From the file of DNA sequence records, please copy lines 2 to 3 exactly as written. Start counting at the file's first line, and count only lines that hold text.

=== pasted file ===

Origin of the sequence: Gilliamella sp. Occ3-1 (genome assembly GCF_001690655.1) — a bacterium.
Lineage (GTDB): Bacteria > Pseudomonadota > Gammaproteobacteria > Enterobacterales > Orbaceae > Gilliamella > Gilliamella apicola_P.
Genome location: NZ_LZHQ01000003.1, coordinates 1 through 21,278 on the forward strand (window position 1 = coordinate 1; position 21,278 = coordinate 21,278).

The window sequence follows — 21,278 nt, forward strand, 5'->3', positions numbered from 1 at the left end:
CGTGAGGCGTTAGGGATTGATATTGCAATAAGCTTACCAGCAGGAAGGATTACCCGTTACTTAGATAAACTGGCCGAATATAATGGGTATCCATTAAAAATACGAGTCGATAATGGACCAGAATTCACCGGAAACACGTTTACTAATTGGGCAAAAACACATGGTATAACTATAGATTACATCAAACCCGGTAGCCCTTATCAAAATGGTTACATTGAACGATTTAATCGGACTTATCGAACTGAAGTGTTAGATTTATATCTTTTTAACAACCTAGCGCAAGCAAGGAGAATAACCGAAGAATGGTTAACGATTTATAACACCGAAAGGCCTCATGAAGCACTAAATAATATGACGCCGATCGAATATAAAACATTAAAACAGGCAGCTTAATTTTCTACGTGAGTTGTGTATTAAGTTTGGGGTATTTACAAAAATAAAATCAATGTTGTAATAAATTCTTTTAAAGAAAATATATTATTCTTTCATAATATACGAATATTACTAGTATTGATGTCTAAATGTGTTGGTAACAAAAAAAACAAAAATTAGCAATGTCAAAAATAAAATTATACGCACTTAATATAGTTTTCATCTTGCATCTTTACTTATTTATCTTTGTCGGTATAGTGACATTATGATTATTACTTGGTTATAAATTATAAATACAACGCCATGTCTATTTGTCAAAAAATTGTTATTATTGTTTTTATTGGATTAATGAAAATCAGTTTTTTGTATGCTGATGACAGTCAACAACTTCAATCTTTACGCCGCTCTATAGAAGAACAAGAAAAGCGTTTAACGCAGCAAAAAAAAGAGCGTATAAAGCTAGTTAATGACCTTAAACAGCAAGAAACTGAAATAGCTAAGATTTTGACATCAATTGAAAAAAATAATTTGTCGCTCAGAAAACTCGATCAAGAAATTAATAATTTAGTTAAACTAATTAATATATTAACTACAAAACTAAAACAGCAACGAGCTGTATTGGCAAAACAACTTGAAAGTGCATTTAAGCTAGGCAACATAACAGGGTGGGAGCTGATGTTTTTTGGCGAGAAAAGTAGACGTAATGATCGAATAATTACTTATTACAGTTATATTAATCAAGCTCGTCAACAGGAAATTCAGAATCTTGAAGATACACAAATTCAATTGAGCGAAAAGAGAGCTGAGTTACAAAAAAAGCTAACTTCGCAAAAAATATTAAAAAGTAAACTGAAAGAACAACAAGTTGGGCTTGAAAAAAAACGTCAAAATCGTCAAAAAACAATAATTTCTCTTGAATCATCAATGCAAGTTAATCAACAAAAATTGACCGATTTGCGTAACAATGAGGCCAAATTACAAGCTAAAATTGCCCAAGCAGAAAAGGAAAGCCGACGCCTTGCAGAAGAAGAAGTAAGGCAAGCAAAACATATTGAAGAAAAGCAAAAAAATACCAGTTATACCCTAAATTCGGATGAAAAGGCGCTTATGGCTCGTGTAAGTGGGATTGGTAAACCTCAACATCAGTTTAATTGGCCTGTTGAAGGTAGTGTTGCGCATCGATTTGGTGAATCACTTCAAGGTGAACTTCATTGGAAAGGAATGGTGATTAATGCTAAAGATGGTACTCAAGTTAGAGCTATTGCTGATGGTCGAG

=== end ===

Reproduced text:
Lineage (GTDB): Bacteria > Pseudomonadota > Gammaproteobacteria > Enterobacterales > Orbaceae > Gilliamella > Gilliamella apicola_P.
Genome location: NZ_LZHQ01000003.1, coordinates 1 through 21,278 on the forward strand (window position 1 = coordinate 1; position 21,278 = coordinate 21,278).